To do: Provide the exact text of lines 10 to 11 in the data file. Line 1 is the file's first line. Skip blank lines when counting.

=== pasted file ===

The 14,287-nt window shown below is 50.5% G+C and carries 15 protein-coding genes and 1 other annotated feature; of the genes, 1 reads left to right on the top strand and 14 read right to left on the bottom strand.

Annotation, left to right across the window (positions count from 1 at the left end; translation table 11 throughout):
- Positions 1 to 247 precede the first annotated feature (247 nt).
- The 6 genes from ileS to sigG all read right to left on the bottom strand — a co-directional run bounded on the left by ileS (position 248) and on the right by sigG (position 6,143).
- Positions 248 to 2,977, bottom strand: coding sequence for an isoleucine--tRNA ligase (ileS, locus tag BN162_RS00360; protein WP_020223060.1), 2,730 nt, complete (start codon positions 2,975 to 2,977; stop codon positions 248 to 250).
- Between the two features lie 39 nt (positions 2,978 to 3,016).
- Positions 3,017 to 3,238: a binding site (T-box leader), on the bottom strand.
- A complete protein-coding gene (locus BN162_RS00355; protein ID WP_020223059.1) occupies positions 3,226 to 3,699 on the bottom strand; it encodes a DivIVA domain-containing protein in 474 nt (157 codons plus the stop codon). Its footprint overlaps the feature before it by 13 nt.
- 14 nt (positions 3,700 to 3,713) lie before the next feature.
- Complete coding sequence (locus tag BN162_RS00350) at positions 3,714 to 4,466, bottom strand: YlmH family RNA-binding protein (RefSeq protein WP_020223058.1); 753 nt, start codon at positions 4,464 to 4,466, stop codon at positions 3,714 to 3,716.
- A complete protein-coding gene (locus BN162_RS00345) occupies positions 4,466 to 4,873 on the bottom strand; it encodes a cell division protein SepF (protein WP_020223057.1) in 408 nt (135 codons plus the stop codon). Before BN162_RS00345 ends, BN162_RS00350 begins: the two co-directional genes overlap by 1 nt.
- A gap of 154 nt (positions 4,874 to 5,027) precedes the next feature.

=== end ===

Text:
- Complete coding sequence (locus tag BN162_RS00350) at positions 3,714 to 4,466, bottom strand: YlmH family RNA-binding protein (RefSeq protein WP_020223058.1); 753 nt, start codon at positions 4,464 to 4,466, stop codon at positions 3,714 to 3,716.
- A complete protein-coding gene (locus BN162_RS00345) occupies positions 4,466 to 4,873 on the bottom strand; it encodes a cell division protein SepF (protein WP_020223057.1) in 408 nt (135 codons plus the stop codon). Before BN162_RS00345 ends, BN162_RS00350 begins: the two co-directional genes overlap by 1 nt.